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I always knew that deep down in every human heart there was mercy and compassion. No one is born hating another person because of the color of his skin, or his background, or his religion. People must learn to hate, and if they can learn to hate, they can be taught to love, for love comes more naturally to the human heart than its opposite. Even in the grimmest of times in prison… I would see a glimmer of humanity in one of the guards, perhaps just for one second, but it was enough to reassure me and keep me going.
Man’s goodness is a flame that can be hidden but never extinguished. A man who takes away another man’s freedom is a prisoner of hatred, he is locked behind the bars of prejudice and narrow-mindedness. I am not truly free if I am taking away someone else’s freedom, just as surely as I am not free when my freedom is taken from me. The oppressed and the oppressor alike are robbed of their humanity. When I walked out of prison, that was my mission, to liberate the oppressed and the oppressor both.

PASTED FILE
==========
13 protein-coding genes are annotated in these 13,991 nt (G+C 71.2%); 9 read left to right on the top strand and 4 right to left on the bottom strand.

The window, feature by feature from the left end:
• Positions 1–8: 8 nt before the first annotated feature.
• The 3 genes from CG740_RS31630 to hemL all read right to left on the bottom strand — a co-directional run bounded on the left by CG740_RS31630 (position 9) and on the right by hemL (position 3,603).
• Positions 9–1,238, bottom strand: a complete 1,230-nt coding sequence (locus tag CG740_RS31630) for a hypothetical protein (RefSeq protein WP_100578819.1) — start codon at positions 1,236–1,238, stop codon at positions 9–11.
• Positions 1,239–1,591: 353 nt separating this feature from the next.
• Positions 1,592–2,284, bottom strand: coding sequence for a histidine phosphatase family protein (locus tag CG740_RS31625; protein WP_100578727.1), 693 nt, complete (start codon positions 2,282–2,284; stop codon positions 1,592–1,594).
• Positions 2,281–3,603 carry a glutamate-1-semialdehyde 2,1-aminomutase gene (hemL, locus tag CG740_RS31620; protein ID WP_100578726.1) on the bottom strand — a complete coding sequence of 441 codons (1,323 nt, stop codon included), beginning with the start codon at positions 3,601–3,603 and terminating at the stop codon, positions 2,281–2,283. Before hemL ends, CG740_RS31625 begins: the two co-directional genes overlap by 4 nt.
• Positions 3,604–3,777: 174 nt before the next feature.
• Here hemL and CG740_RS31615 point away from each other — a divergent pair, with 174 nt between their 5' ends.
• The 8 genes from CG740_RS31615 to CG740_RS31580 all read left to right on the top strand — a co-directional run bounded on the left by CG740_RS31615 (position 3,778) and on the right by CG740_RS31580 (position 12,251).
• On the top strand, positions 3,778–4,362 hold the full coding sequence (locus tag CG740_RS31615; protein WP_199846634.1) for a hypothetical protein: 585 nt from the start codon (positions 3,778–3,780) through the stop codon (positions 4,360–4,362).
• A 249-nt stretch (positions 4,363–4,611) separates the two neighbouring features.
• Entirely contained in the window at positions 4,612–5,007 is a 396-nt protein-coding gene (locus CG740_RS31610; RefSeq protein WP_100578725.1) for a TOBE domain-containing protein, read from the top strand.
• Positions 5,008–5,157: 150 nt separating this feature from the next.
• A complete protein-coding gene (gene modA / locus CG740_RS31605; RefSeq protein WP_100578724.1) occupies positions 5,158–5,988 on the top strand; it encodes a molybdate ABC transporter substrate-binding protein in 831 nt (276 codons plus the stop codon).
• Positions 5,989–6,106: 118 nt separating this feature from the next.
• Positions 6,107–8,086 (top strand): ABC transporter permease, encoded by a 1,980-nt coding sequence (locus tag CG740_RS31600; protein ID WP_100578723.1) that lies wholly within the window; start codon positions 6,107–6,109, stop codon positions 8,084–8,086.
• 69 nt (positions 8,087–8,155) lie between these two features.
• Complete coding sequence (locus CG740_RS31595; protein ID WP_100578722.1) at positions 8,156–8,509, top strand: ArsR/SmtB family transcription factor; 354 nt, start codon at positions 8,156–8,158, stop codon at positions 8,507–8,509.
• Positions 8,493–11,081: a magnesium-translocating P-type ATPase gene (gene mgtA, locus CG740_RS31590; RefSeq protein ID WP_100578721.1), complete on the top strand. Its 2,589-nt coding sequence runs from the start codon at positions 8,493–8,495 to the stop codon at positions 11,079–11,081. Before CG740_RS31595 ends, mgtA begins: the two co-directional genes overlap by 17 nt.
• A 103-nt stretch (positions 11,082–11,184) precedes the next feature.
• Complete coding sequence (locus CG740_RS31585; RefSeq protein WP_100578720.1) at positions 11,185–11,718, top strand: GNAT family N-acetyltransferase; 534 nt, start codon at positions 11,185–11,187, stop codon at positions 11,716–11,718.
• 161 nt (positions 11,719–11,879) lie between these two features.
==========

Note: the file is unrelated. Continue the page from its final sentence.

Some say that has now been achieved. But I know that that is not the case. The truth is that we are not yet free; we have merely achieved the freedom to be free, the right not to be oppressed. We have not taken the final step of our journey, but the first step on a longer and even more difficult road. For to be free is not merely to cast off one’s chains; but to live in a way that respects and enhances the freedom of others. The true test of our devotion to freedom is just beginning.
Long walk to freedom, Back Bay Books 1995